Working Definitions

Landscape Mosaics

Landscape mosaics are complex landscapes influenced by human activities thus including many different types of land uses and habitats. The term is often used when one wants to analyze the interactions between different land uses, especially with tree covers, and movements of living organisms through the various types of habitats, including those managed by people such as agroforests, plantations and utilized forests. Despite the increasing recognition of the influence of landscape mosaics on biodiversity conservation, conventional approaches to biodiversity conservation and governmental regulations are still regularly based on the segregation of protected areas and biodiversity corridors from other types of land use.

Multiple Values of Biodiversity

The United Nations Convention on Biological Diversity 1992 defines biodiversity as encompassing “the variability among living organisms from all sources including, inter alia, terrestrial, marine and other aquatic ecosystems and their ecological complexes if which they are part; this includes diversity within species, between species and of ecosystems”. In reality, multiple values can be assigned to biodiversity: those of direct use, indirect use and non-use. Local values often correspond to the direct use of species, e.g. for commercialized non-timber forest products, for food and medicine. The indirect use values are mostly associated with environmental services that biodiversity may enhance, such as agricultural protection from pests and disease, pollination, biodegradation and fertilization. The non-use values include the option value of future use of biological resources and the concept of intrinsic existence value of biodiversity. The Landscape Mosaics project proposes to approach (and assess) biodiversity from three different perspectives: what matters for local people (generally direct use, possibly indirect), for conservation agencies (often non-use values) and for scientists (information related to research questions, standard and comparable observations).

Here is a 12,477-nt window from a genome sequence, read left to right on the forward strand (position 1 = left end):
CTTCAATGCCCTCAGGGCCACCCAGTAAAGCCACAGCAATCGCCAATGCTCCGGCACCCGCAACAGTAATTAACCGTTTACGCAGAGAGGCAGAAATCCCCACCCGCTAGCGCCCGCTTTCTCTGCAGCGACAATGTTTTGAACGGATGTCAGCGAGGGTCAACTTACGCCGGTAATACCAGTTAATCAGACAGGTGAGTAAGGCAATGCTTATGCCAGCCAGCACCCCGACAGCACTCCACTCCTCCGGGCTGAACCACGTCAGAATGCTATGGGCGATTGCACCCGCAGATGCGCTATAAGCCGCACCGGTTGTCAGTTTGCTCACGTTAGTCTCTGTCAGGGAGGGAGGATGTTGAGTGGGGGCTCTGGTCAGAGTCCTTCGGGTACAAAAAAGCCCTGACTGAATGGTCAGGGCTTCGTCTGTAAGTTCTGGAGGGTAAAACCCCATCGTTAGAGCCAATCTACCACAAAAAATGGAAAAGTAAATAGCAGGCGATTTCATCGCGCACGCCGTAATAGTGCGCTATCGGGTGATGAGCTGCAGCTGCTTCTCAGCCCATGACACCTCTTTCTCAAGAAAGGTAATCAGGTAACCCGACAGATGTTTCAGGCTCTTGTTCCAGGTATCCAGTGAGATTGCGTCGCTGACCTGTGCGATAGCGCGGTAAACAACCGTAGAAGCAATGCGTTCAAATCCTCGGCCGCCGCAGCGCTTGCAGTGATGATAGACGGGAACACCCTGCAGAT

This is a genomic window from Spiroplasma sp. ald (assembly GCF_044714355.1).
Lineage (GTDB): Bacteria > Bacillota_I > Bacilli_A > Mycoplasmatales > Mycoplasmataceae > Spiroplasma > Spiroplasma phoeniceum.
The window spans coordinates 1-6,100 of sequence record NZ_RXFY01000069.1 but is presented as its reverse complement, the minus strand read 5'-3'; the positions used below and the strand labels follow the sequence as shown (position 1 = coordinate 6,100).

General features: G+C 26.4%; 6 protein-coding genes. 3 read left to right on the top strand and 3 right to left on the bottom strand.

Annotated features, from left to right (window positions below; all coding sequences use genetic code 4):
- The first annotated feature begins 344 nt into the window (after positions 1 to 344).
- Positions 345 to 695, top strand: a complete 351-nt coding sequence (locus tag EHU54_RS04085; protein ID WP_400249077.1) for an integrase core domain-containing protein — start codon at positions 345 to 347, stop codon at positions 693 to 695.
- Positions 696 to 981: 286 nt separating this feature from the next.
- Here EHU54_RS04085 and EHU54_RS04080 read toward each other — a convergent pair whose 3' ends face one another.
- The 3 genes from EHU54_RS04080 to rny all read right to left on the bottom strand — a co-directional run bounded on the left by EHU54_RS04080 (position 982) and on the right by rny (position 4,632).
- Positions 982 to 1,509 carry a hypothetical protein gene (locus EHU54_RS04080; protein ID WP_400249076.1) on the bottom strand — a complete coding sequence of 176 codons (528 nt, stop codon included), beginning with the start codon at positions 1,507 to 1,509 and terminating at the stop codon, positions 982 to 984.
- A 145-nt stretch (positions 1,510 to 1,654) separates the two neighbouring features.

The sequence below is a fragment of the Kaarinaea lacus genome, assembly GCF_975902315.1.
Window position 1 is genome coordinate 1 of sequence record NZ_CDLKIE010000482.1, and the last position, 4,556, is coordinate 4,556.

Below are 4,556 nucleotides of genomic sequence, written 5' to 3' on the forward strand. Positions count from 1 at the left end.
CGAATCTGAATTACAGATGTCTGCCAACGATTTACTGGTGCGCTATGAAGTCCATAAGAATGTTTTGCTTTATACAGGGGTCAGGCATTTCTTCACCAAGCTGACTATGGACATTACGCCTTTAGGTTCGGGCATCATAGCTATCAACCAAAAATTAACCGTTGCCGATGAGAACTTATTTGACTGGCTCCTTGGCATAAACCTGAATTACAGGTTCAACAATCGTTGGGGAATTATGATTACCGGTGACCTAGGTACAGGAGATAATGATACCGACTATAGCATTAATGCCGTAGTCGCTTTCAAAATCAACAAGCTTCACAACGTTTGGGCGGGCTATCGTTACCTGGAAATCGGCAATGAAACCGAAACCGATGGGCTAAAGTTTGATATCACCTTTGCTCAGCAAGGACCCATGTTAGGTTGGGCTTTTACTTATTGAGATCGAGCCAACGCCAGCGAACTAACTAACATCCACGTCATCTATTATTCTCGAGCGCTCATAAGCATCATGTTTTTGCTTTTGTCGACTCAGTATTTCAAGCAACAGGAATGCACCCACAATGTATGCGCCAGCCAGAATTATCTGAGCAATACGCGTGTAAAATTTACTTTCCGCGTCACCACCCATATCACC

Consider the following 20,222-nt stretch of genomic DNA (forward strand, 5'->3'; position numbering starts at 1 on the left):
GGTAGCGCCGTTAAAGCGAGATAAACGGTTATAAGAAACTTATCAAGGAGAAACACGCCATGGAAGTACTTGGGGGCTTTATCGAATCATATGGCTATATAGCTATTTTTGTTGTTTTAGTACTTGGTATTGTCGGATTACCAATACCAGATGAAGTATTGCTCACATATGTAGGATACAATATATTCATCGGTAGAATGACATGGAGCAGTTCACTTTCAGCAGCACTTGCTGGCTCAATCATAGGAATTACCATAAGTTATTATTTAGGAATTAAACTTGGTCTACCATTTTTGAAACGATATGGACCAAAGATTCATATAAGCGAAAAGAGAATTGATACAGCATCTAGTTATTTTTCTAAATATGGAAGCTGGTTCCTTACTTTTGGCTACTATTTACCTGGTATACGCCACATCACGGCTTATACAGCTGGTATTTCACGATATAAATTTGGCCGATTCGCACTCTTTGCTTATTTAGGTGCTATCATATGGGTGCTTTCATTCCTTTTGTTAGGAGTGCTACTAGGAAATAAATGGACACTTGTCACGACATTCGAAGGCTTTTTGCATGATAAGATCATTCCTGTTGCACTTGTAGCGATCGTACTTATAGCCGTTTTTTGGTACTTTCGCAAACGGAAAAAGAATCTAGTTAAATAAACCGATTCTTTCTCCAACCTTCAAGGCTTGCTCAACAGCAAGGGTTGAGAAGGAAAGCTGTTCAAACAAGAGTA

The Landscape Mosaics project will address the integration of these livelihoods into landscape mosaics via the Sustainable Livelihoods Framework. “Livelihood” will be considered not only as an activity carried out to earn an income, but as encompassing all the elements that affect a household’s ability to ensure a living: the natural, physical, social, financial and human assets possessed or accessed. Through using an integrated conservation and development approach, the project will measure the following impacts on local communities:

  • Natural Capital – the biophysical environment;
  • Human Capital – health, education and skills of the local population;
  • Social Capital - networks between individuals, relationships of trust and reciprocity;
  • Physical Capital – physical infrastructure, plantations and other forms of built assets; and
  • Financial Capital – the savings and remittances that can be used to fund improvements in the other forms of capital.
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